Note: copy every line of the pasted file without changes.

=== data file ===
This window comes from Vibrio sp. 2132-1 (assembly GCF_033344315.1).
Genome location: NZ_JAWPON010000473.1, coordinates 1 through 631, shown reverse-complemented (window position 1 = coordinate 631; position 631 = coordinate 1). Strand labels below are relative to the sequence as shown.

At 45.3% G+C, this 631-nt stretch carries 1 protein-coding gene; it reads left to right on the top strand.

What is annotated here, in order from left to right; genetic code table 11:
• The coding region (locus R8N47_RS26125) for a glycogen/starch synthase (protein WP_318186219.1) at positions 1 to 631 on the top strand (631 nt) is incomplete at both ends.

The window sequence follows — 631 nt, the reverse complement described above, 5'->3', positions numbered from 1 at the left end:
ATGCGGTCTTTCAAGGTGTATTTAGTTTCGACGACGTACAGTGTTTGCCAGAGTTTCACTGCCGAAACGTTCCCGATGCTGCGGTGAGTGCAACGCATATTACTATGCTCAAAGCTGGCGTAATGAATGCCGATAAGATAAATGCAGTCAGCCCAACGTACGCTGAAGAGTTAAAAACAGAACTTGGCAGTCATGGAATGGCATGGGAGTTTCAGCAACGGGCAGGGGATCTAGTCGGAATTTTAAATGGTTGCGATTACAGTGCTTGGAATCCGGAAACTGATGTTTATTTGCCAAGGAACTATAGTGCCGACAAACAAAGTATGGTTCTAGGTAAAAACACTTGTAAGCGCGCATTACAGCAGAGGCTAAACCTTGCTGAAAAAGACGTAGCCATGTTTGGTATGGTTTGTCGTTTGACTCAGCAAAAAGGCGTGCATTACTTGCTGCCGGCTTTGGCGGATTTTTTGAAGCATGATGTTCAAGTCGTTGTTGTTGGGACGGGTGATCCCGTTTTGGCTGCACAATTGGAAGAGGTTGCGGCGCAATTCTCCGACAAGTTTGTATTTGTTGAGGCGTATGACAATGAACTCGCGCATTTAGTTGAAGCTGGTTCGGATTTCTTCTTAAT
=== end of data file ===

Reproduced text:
This window comes from Vibrio sp. 2132-1 (assembly GCF_033344315.1).
Genome location: NZ_JAWPON010000473.1, coordinates 1 through 631, shown reverse-complemented (window position 1 = coordinate 631; position 631 = coordinate 1). Strand labels below are relative to the sequence as shown.

At 45.3% G+C, this 631-nt stretch carries 1 protein-coding gene; it reads left to right on the top strand.

What is annotated here, in order from left to right; genetic code table 11:
• The coding region (locus R8N47_RS26125) for a glycogen/starch synthase (protein WP_318186219.1) at positions 1 to 631 on the top strand (631 nt) is incomplete at both ends.

The window sequence follows — 631 nt, the reverse complement described above, 5'->3', positions numbered from 1 at the left end:
ATGCGGTCTTTCAAGGTGTATTTAGTTTCGACGACGTACAGTGTTTGCCAGAGTTTCACTGCCGAAACGTTCCCGATGCTGCGGTGAGTGCAACGCATATTACTATGCTCAAAGCTGGCGTAATGAATGCCGATAAGATAAATGCAGTCAGCCCAACGTACGCTGAAGAGTTAAAAACAGAACTTGGCAGTCATGGAATGGCATGGGAGTTTCAGCAACGGGCAGGGGATCTAGTCGGAATTTTAAATGGTTGCGATTACAGTGCTTGGAATCCGGAAACTGATGTTTATTTGCCAAGGAACTATAGTGCCGACAAACAAAGTATGGTTCTAGGTAAAAACACTTGTAAGCGCGCATTACAGCAGAGGCTAAACCTTGCTGAAAAAGACGTAGCCATGTTTGGTATGGTTTGTCGTTTGACTCAGCAAAAAGGCGTGCATTACTTGCTGCCGGCTTTGGCGGATTTTTTGAAGCATGATGTTCAAGTCGTTGTTGTTGGGACGGGTGATCCCGTTTTGGCTGCACAATTGGAAGAGGTTGCGGCGCAATTCTCCGACAAGTTTGTATTTGTTGAGGCGTATGACAATGAACTCGCGCATTTAGTTGAAGCTGGTTCGGATTTCTTCTTAAT